Browser Cartography: Some Safehouses for ESRI Refugees

Wednesday, May 30, 2012
"Island" by Konstantin Kafer

A Primer for Getting Started With Open-Source Web Maps

Now that you know why I care about telling compelling stories with widely-distributed maps, let's look at a few of the many tools that are out there to help the process. I confess to narrow experience here; I use MapBox and CartoDB for the majority of my projects, and there are plenty of alternatives to those. But as a starting point I think that these open-source web map design platforms are perfect - they minimize the amount of code required, they use the best graphic rendering engine in the field, and they are extremely cheap (or free) to use, even in an enterprise or high-traffic environment. I'm avoiding ESRI's "ArcWhatever Online for Server" options because of a.) the high price tag, and b.) the actual user-facing sites are only as robust as the javascript or flash developer who builds them. My preferred options give you a lot more to work with out of the box, for free.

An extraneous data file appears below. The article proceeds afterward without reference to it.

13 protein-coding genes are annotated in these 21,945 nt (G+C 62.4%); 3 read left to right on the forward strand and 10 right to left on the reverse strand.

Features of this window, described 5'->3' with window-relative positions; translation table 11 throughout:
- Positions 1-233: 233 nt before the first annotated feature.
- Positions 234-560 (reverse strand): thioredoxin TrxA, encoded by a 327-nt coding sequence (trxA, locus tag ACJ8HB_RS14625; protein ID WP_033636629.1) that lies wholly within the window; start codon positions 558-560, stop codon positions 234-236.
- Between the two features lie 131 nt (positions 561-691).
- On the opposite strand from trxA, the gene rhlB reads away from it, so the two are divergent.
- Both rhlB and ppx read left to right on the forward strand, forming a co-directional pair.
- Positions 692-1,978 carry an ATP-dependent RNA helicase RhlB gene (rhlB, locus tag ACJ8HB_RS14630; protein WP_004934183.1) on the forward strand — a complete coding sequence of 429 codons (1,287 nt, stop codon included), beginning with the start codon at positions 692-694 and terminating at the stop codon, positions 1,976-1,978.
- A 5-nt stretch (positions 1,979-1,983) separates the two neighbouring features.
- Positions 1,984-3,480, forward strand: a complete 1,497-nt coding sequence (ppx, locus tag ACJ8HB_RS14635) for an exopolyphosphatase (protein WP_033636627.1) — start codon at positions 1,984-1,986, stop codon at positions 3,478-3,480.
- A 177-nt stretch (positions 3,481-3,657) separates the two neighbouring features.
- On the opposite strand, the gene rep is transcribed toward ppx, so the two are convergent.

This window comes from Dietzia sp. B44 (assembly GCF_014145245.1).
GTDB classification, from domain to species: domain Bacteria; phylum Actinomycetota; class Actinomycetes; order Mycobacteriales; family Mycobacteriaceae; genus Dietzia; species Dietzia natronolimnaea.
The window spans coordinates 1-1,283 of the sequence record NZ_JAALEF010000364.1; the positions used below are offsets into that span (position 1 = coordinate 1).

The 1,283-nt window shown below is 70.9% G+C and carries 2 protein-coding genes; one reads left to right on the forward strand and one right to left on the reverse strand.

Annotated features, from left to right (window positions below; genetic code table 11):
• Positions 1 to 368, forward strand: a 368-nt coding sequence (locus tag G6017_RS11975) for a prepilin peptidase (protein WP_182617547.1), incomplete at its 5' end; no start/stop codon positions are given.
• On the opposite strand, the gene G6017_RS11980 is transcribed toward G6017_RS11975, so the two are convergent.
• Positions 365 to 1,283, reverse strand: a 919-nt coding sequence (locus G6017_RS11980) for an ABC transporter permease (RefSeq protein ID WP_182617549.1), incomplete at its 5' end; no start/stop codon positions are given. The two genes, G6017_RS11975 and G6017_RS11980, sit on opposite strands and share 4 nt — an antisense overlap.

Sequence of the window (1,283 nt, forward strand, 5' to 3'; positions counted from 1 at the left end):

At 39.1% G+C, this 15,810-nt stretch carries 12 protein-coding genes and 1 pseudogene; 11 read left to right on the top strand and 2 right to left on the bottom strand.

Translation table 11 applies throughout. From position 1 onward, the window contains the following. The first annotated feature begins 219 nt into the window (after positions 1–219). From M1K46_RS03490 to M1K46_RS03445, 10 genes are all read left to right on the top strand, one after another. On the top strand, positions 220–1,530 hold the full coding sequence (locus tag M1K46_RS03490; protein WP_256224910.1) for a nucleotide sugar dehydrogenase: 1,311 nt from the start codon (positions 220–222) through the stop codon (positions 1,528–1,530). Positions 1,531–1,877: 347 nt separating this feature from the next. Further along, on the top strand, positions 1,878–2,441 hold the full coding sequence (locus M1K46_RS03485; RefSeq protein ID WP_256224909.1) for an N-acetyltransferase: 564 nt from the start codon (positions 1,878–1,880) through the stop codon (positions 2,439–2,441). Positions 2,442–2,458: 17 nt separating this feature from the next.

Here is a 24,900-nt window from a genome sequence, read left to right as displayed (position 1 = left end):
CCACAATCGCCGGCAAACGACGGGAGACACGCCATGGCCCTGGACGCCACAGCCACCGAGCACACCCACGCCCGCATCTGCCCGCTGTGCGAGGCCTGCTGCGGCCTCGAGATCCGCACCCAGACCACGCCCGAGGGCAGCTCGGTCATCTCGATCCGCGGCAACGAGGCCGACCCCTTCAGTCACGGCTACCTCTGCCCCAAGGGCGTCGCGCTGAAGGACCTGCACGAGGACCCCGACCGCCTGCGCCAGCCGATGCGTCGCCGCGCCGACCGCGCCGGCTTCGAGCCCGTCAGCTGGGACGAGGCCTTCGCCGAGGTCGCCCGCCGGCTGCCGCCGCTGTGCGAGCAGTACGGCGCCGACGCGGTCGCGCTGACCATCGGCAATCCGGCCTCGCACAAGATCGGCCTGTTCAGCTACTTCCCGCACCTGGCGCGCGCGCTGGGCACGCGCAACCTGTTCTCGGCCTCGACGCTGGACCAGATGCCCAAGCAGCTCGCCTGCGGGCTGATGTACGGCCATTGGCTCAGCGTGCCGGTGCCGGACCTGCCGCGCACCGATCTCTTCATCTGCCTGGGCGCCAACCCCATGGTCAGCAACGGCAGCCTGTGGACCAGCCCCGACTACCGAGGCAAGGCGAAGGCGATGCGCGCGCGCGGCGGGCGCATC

I am not going to walk you step-by-step through the process below - I'll point you to resources that will - but rather I mean to sketch the structure that can get your map applications up and running. If you're stumbling and need some help, drop me a line through the GeoSprocket contact page or on Twitter

Step 1: Data

Data in this context can mean a lot of different things. The tools we're using aren't picky, so this includes:

  • Shapefiles (but this will need to be in a compressed folder)
  • Spreadsheets (CSV, XLS, DBF, you name it)
  • KML or KMZ
  • GPX or in many cases raw text from various GPS units

Desktop GIS isn't dead. Those who say so aren't paying attention. You still need some form of spatial data manipulator to analyze and prepare your source information, and if you can do that with pure GDAL hacking at the command line of a virtual machine, you have no need for my advice. Yes, "Desktop Platform" includes ArcMap, but if you want to make a clean break I recommend Quantum GIS for robust, open-source geoprocessing potential.

Step 2: Choose a Platform and Get a Hosting Account

Your data should live on the web somewhere - where, exactly?